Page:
Establishing a data culture is essential for organisations to get the most from their data. Data insights enable better business decisions, more personalised customer communications, and greater automation.
To succeed in the digital age, organisations need to unlock the value of their data. In this blog, we suggest five steps towards creating an efficient data culture.
A Data culture is the shared beliefs and behaviours of individuals who advocate, prioritise, and utilise data to enhance decision-making.
Data supports optimised decision-making, from board-level strategy to the operational decisions that sales, service, and marketing teams make daily. With rich data insights, employees and the business can win more customers, improve efficiency, and boost competitive advantage.
But how do you ensure your organisation is utilising data in the right way? To make the most of this critical asset, you need to look beyond your team of data scientists and embed a data-driven mindset across the entire organisation.
“In a data culture, employees don’t act purely on their own experience and intuitions. They look at the data to corroborate every decision that they make.”
“It’s not just about making data implicit in every process, but developing a new mindset where data doesn’t necessarily replace intuition but augments it,” explains Pease.
Most would agree that establishing a data culture is vital to thriving in a digital world. However, systematically inserting data into every decision point can be challenging and requires careful change management.
To make it simpler, we’ve broken down the journey towards a data culture into five key steps:
Board-level investment and leadership are a must. Many organisations have appointed a Chief Data Officer or equivalent, but widespread support among the board is vital so members can set an example and even identify opportunities within their area where data can enrich decision-making.
“A top-down approach will increase awareness and help make data a priority.”
“It’s worth establishing data mission statements and measurements from the start, so everyone can understand what you’re aiming to achieve and how you’re going to get there,” says Pease.
Transparency is really important in a data culture. Employees need to understand where data has come from and how algorithms work to trust them, especially if the output conflicts with their gut feeling.
For any large-scale initiative, it is a change management best practice to involve a small group of potential users from the very start. This team can verify your data and algorithms, identify any potential anomalies early on, and become your superusers.
“Superusers that are involved from the beginning will be the first to experience the benefits of the data-driven initiative.”
“Superusers will then be your data evangelists – spreading enthusiasm and training others so they can also understand the advantages,” comments Pease
To garner customer trust and comply with regulations, including GDPR, it’s vital to ensure that data is fit for purpose and only available to those that need it, when they need it. We’re all aware of the potential impact of a security breach on brand reputation, customer loyalty, and profitability, so every data-driven solution and process needs security built in.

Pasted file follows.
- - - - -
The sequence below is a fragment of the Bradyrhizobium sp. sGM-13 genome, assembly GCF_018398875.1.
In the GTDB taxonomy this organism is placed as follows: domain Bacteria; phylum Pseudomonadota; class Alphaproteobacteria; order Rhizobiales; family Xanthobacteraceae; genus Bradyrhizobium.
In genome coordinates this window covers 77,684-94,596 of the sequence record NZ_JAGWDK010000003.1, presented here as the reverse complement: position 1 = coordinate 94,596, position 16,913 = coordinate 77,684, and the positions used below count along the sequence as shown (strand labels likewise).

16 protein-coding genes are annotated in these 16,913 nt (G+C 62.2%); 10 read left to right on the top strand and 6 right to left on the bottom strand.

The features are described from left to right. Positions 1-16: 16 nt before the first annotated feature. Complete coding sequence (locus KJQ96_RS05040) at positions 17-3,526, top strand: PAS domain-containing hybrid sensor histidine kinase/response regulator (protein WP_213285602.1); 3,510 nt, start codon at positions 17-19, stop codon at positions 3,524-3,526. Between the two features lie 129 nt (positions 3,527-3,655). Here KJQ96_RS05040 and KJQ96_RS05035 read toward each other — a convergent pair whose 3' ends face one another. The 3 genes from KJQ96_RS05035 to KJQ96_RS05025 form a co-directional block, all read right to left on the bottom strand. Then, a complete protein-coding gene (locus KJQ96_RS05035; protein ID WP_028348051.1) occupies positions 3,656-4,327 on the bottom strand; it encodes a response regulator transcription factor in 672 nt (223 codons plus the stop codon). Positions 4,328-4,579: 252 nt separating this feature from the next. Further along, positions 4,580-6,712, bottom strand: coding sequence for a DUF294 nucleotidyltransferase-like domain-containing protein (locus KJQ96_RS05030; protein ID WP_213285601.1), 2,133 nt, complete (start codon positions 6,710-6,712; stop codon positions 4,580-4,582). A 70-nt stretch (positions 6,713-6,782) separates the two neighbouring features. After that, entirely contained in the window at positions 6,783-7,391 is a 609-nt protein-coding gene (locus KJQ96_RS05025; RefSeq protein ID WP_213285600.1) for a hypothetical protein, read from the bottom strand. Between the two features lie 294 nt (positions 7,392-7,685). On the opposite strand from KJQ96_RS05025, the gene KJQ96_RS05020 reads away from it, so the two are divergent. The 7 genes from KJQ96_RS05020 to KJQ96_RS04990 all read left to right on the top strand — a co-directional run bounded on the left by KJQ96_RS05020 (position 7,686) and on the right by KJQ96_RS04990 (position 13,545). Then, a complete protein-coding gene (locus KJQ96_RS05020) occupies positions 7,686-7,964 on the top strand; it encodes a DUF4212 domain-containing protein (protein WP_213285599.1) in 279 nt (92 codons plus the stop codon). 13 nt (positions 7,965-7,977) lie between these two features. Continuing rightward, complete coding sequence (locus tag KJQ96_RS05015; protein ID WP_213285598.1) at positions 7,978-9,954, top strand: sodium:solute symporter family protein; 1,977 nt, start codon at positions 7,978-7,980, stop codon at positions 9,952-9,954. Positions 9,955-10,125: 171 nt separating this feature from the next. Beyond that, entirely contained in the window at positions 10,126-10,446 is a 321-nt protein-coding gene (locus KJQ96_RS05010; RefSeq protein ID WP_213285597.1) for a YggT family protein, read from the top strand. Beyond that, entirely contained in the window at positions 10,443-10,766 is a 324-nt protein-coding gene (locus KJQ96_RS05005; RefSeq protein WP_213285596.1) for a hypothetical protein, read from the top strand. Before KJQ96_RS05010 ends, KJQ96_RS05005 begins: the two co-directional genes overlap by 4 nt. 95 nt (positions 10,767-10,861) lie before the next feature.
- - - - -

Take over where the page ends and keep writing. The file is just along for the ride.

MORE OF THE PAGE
Organisations – and employees – need to recognise that customers have different appetites for data intimacy. They must respect a customer’s wishes if they prefer not to share personal information. Capturing these preferences is the first and foremost part of gathering customer data. And at every stage of customer engagement, these preferences must be adhered to.
“Another key consideration is that customers have a right to understand how data is collected and used,” adds Pease. “But this can be a tricky balance as it needs to be achieved without compromising security or sharing intellectual property that’s part of an organisation’s competitive advantage.”
The democratisation of data means making it accessible to a wider audience – such as sales, service, and marketing teams - and underpins the whole idea of a data culture. But these data insights must be available in the right format, via the most appropriate tools, and at a suitable time to be of any use.
For example, if users have to switch between systems to access data or the information isn’t easily understood, they’re less likely to bother. A ‘next best action’ suggestion that pops up within a service management system just before or during a customer conversation is much more practical.
Data scientists need a different kind of access to data. “Data scientists need to be able to delve into the various systems to understand the data held by the organisation at every level, and identify opportunities for its optimisation,” comments Pease.
“It’s important to include insights for operational users as well as enterprise-strength analytics for data scientists as part of the data ecosystem.”
Data and algorithms will never be perfect, but by creating a feedback loop you can take an agile approach to enable continuous improvement. By measuring both the use of data insights and the successes achieved, as a result, organisations can establish and share best practices.
“By publicising your successes, you can encourage more employees to use the data insights available to them and further reinforce the data culture – it’s a cyclical process,” explains Pease. “You can even use gamification techniques to motivate teams in their use of data.”
So, creating a data culture is not a one-off initiative, but an ongoing process that requires a gradual but significant change of mindset among employees. By taking an incremental approach and sharing your successes as you go, you can encourage people to use data more and reap the rewards of better decision-making.
Find out more about how Tableau Analytics can help you create and strengthen your data culture.